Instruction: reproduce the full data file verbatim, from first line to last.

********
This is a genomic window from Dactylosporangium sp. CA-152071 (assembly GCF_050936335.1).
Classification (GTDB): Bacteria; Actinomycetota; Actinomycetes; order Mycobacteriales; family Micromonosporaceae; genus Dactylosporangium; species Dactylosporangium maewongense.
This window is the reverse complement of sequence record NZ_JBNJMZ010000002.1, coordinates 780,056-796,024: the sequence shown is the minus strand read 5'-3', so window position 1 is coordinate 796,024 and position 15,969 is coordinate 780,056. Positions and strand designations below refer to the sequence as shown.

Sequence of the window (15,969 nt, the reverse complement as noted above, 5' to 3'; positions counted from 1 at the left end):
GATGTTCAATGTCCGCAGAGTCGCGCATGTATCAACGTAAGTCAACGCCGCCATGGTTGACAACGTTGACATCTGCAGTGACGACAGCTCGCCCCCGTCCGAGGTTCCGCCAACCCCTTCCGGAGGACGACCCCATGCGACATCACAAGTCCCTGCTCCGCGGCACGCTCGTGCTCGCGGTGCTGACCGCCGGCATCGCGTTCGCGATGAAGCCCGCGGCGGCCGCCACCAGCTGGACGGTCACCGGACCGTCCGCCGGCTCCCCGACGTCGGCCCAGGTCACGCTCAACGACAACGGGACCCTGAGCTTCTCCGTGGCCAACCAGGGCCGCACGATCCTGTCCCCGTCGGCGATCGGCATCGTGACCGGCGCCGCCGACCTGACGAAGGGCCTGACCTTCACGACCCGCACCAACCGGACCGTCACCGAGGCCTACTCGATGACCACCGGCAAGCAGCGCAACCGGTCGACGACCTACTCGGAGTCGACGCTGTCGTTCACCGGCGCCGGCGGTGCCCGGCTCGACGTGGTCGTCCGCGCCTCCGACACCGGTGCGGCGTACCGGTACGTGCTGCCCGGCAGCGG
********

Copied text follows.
This is a genomic window from Dactylosporangium sp. CA-152071 (assembly GCF_050936335.1).
Classification (GTDB): Bacteria; Actinomycetota; Actinomycetes; order Mycobacteriales; family Micromonosporaceae; genus Dactylosporangium; species Dactylosporangium maewongense.
This window is the reverse complement of sequence record NZ_JBNJMZ010000002.1, coordinates 780,056-796,024: the sequence shown is the minus strand read 5'-3', so window position 1 is coordinate 796,024 and position 15,969 is coordinate 780,056. Positions and strand designations below refer to the sequence as shown.

Sequence of the window (15,969 nt, the reverse complement as noted above, 5' to 3'; positions counted from 1 at the left end):
GATGTTCAATGTCCGCAGAGTCGCGCATGTATCAACGTAAGTCAACGCCGCCATGGTTGACAACGTTGACATCTGCAGTGACGACAGCTCGCCCCCGTCCGAGGTTCCGCCAACCCCTTCCGGAGGACGACCCCATGCGACATCACAAGTCCCTGCTCCGCGGCACGCTCGTGCTCGCGGTGCTGACCGCCGGCATCGCGTTCGCGATGAAGCCCGCGGCGGCCGCCACCAGCTGGACGGTCACCGGACCGTCCGCCGGCTCCCCGACGTCGGCCCAGGTCACGCTCAACGACAACGGGACCCTGAGCTTCTCCGTGGCCAACCAGGGCCGCACGATCCTGTCCCCGTCGGCGATCGGCATCGTGACCGGCGCCGCCGACCTGACGAAGGGCCTGACCTTCACGACCCGCACCAACCGGACCGTCACCGAGGCCTACTCGATGACCACCGGCAAGCAGCGCAACCGGTCGACGACCTACTCGGAGTCGACGCTGTCGTTCACCGGCGCCGGCGGTGCCCGGCTCGACGTGGTCGTCCGCGCCTCCGACACCGGTGCGGCGTACCGGTACGTGCTGCCCGGCAGCGG